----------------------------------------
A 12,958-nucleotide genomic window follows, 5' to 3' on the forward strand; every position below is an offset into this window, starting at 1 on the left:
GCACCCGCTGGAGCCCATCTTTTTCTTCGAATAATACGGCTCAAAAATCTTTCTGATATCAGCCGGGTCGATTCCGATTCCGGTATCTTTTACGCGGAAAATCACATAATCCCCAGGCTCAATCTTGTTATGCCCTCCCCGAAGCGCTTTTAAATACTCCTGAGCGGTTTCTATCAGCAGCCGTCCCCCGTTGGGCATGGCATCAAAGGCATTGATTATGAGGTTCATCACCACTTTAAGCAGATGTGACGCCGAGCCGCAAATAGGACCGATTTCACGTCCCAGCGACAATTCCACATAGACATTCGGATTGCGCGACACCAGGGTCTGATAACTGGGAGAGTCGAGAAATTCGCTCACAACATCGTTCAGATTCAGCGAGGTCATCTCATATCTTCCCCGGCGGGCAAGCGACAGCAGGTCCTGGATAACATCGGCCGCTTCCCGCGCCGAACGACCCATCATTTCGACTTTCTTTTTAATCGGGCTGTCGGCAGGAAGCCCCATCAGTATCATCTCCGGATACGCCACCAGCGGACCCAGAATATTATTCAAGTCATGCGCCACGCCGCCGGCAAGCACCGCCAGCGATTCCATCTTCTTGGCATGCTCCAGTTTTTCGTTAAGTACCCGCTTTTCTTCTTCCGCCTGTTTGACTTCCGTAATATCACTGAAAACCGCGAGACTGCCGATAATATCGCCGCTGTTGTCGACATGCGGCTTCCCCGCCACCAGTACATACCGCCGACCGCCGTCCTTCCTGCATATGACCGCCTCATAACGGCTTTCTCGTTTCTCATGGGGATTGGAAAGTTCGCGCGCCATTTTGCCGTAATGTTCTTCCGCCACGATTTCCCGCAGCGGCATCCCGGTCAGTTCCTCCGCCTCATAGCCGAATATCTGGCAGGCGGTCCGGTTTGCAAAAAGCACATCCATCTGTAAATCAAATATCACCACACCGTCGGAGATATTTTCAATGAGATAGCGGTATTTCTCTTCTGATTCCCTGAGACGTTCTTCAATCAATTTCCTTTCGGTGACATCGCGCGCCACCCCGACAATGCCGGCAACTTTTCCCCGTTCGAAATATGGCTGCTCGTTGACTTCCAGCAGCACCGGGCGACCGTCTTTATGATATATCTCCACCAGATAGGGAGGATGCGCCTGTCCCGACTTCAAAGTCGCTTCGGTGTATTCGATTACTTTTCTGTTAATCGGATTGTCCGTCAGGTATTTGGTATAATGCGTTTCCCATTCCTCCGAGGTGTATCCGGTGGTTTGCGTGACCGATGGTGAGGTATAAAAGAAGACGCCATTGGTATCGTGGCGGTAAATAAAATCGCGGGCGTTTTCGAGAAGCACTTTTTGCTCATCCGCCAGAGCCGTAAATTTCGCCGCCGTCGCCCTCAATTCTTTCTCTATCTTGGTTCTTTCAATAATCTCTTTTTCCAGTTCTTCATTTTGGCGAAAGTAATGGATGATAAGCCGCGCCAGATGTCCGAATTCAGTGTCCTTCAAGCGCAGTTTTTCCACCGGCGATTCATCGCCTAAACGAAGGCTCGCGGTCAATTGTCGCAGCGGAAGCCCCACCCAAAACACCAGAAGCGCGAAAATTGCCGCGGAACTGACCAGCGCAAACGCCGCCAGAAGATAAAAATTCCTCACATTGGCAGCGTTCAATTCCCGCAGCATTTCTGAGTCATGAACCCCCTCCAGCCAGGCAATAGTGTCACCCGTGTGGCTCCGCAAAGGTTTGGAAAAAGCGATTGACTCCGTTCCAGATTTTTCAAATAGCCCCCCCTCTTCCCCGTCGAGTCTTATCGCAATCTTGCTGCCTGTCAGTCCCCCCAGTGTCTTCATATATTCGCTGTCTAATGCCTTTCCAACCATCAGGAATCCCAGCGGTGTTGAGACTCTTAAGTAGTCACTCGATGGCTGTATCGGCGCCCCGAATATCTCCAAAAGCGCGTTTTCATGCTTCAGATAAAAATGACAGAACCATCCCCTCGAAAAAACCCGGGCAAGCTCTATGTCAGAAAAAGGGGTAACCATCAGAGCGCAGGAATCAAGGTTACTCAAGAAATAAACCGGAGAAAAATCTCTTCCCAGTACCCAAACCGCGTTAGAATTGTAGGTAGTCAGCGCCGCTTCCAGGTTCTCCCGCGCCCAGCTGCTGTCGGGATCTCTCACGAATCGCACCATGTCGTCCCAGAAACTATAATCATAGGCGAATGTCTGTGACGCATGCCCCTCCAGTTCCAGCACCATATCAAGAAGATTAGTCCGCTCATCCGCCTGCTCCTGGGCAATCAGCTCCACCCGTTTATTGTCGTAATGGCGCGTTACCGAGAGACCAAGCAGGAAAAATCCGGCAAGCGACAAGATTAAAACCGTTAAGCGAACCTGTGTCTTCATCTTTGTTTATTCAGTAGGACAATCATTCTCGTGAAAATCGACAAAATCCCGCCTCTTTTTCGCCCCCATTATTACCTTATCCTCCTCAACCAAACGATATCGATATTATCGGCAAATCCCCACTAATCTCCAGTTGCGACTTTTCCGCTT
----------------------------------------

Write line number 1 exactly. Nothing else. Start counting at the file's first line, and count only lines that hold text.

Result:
A 12,958-nucleotide genomic window follows, 5' to 3' on the forward strand; every position below is an offset into this window, starting at 1 on the left: